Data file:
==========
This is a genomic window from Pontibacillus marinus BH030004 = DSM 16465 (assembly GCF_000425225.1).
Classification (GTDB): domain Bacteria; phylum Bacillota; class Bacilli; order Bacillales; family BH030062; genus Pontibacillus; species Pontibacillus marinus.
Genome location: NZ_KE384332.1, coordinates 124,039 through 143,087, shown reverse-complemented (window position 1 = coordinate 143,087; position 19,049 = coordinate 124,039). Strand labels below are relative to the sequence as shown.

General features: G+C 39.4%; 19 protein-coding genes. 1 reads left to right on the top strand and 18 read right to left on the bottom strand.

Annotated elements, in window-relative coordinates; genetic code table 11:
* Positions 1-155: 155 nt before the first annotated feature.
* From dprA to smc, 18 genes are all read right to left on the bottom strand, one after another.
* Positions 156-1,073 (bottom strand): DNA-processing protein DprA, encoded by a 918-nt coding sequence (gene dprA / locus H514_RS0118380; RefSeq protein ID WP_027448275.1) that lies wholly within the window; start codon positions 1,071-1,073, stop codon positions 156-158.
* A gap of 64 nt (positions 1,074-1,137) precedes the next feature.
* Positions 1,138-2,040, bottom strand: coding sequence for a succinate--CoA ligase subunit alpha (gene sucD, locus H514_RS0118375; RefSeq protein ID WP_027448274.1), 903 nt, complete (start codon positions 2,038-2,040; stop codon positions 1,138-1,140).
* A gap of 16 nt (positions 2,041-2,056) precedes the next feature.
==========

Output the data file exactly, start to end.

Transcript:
This is a genomic window from Pontibacillus marinus BH030004 = DSM 16465 (assembly GCF_000425225.1).
Classification (GTDB): domain Bacteria; phylum Bacillota; class Bacilli; order Bacillales; family BH030062; genus Pontibacillus; species Pontibacillus marinus.
Genome location: NZ_KE384332.1, coordinates 124,039 through 143,087, shown reverse-complemented (window position 1 = coordinate 143,087; position 19,049 = coordinate 124,039). Strand labels below are relative to the sequence as shown.

General features: G+C 39.4%; 19 protein-coding genes. 1 reads left to right on the top strand and 18 read right to left on the bottom strand.

Annotated elements, in window-relative coordinates; genetic code table 11:
* Positions 1-155: 155 nt before the first annotated feature.
* From dprA to smc, 18 genes are all read right to left on the bottom strand, one after another.
* Positions 156-1,073 (bottom strand): DNA-processing protein DprA, encoded by a 918-nt coding sequence (gene dprA / locus H514_RS0118380; RefSeq protein ID WP_027448275.1) that lies wholly within the window; start codon positions 1,071-1,073, stop codon positions 156-158.
* A gap of 64 nt (positions 1,074-1,137) precedes the next feature.
* Positions 1,138-2,040, bottom strand: coding sequence for a succinate--CoA ligase subunit alpha (gene sucD, locus H514_RS0118375; RefSeq protein ID WP_027448274.1), 903 nt, complete (start codon positions 2,038-2,040; stop codon positions 1,138-1,140).
* A gap of 16 nt (positions 2,041-2,056) precedes the next feature.